By Cyndi Alte

A recent survey of pastors in 80 denominations indicates that Congregational Health Ministry is not only a viable ministry; it is a significant life-changing ministry in congregations which host them.

Acording to Dr. Ana Maria Catanzaro, chief researcher of the study, "Because of the long-term, trusting relationships that exist between congregants and those who minister to them, communities of faith may be ideally suited to provide cost-effective, holistic, health-related care to community-dwelling seniors and persons with chronic illnesses, as well as health promotion and disease prevention services to people of all ages."

Her findings echo the mission of the United Methodist General Board of Global Ministries Health and Welfare Ministries: "Local churches can help address the need for more appropriate and accessible health care services. More importantly, the church can bring a holistic perspective to a community's understanding of health: One that integrates body, mind, and spirit in congregations and communities, promoting prevention and wellness. The church, therefore, is a strategic place where all elements of health and healing can be discussed."

There are many areas for discussion in our churches. One immediate area affects young people for their entire lifetime: the increasing number of teenagers who smoke cigarettes. Indiana is second in the nation in teenage smokers, second only to Kentucky. Five percent of sixth-graders smoke, increasing to 10 percent by eighth grade. By ninth grade, 19 percent of students smoke and by twelfth grade the percentage rises to 26 percent. In Indiana, women in the 18 to 24 age group have the highest proportion of smokers at 37 percent.

Tobacco companies are targeting teenage girls with advertisements, vouchers and sales campaigns. Not only do tobacco companies aim their advertising at magazines teenagers read, many companies are mailing directly to teenagers in their homes with coupons and other subtle incentives to start smoking. Most alarming is that tobacco companies' promotion claims cigarette smoking will prevent weight gain and even promote weight loss.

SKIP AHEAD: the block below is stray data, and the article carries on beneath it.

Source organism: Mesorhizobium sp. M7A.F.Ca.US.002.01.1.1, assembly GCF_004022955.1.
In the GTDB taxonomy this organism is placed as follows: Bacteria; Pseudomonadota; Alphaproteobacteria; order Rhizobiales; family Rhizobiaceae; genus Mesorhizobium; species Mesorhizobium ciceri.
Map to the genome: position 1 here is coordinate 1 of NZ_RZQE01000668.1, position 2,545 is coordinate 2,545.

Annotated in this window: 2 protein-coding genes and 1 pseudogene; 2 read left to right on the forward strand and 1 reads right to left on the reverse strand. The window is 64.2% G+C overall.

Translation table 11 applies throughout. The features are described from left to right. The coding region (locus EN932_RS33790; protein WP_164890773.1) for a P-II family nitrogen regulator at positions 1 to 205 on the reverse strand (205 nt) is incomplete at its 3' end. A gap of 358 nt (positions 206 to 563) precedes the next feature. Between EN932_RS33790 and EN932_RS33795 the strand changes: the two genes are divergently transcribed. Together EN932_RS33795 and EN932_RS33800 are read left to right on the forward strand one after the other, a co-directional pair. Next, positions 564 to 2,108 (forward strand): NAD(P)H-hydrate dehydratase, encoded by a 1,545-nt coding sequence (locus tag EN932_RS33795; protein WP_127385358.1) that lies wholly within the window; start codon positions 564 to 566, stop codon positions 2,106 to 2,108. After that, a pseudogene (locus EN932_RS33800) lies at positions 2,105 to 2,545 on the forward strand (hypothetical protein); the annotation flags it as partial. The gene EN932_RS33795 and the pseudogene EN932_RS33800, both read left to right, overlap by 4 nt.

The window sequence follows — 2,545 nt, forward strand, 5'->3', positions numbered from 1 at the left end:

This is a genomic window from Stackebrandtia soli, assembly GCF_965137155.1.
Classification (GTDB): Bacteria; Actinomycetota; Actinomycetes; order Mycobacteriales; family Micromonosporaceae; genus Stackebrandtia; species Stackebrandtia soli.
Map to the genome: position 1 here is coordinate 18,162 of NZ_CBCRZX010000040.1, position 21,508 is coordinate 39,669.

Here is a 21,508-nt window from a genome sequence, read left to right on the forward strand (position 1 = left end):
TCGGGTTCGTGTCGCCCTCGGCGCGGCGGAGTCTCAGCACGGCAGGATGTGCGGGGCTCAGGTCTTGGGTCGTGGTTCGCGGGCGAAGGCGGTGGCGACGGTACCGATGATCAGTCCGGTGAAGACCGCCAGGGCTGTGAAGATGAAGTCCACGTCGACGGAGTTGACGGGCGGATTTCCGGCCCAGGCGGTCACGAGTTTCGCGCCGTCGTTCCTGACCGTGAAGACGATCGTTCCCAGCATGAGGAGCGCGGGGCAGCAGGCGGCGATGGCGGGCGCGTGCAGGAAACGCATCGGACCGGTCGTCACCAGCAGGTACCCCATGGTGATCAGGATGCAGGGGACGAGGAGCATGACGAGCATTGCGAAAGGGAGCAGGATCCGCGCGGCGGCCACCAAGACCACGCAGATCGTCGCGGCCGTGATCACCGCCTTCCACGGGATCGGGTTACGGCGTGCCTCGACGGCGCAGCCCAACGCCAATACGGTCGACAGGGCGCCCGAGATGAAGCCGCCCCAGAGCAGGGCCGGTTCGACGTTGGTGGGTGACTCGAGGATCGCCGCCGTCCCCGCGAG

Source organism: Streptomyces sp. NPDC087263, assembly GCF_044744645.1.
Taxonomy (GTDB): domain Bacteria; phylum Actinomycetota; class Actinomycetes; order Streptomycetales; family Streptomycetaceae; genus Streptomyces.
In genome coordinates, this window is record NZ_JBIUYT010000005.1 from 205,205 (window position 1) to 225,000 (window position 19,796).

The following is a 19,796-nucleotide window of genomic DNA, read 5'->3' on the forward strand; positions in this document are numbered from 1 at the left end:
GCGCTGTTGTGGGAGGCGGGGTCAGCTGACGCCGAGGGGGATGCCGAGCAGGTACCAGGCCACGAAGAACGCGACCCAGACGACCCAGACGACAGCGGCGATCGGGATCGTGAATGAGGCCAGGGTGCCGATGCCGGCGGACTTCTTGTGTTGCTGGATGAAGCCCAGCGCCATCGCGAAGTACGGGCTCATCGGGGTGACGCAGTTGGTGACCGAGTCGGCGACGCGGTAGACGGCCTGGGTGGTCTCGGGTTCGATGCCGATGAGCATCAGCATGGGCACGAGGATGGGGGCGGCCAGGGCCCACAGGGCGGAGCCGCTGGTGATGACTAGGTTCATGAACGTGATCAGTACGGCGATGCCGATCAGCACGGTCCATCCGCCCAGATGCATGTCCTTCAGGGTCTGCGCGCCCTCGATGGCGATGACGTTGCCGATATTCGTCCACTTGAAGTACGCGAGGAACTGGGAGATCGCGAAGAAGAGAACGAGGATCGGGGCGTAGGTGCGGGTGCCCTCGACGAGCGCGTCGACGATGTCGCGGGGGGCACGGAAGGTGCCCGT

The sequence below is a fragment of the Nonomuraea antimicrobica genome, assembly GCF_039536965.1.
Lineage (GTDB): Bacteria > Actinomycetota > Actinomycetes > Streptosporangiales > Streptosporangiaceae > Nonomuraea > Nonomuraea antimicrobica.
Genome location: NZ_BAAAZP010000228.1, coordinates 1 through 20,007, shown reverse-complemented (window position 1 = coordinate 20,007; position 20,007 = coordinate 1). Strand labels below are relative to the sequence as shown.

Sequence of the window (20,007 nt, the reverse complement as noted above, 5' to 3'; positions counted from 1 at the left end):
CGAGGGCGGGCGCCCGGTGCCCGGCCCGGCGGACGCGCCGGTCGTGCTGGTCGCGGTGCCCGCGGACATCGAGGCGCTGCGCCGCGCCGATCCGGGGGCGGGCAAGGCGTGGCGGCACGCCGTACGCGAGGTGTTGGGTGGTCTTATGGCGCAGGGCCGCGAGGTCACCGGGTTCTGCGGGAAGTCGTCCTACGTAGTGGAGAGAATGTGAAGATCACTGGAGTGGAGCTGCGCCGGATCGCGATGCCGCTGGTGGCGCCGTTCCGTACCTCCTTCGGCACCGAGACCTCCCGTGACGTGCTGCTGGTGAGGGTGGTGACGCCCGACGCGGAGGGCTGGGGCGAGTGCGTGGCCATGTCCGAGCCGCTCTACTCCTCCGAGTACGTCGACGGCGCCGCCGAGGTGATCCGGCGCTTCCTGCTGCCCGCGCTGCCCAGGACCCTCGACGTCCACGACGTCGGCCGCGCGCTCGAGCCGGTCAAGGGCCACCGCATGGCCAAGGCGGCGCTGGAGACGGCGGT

Camel recently introduced a new brand No. 9, which is boxed in an attractive hot pink package, complete with a romance song and flowers surrounding the container. The New York Times estimates between $25 million and $50 million was spent on introducing No. 9 to young women. Among the tactics employed by R.J. Reynolds are spa parties where hundreds of dollars of free merchandise are given to young women at the event designed to encourage teenagers and women in their early 20s to smoke. Indianapolis has been host to at least two of these parties, which conclude by giving the attendees dollar coupons for their next pack of hot pink cigarettes.

At a recent Women of Influence meeting, nine suggestions were shared to help teenagers stop smoking. I pass these along to you so Hoosier United Methodists will be proactive in decreasing the number of teens who smoke. These suggestions can be used as bulletin inserts and in newsletters, posted in Sunday school rooms and rest room walls, encouraged as a way of being healthy and caring for our young members.

  1. Contact your state legislators thanking them for the 44¢ increase in the state cigarette tax to support the Healthy Indiana Plan. Indiana's current cigarette tax 55.5¢ compared to the national average of $1.02 tax per pack. For your legislator's address, log on to

  2. Write a letter to the editor of magazines that run tobacco ads asking them to stop.

  3. Support passage of federal legislation to give FDA authority to regulate tobacco.

  4. Promote the Indiana Tobacco Quit Line 1-800-QUIT-NOW (784-8669).

  5. Empower youth to fight back against the tobacco industry by getting involved at

  6. Give your business to restaurants that are smoke free and support local smoke-free ordinances in all workplaces. If you need assistance, contact Paul Messplay at 317-241-6383 of the Hoosier Faith and Health Coalition.

  7. Establish policies in your church, worksite, community center, health care facility and faith-based organization that protect everyone from secondhand smoke.

  8. If you are an employer, provide incentives to employees who don't smoke or quit smoking, and offer cessation resources.

  9. Contact nine people you know, share this information and ask them to complete the Top 9 list as well.

Remember that values and healthy lifestyles begin in our congregations. The teen smoking epidemic cannot be ignored by those who are called to love one another.

For more about a teen smoking cessation program for your church, please contact the Rev. Cyndi Alte at Clarian Health by e-mail at or by phone at 317-962-9330.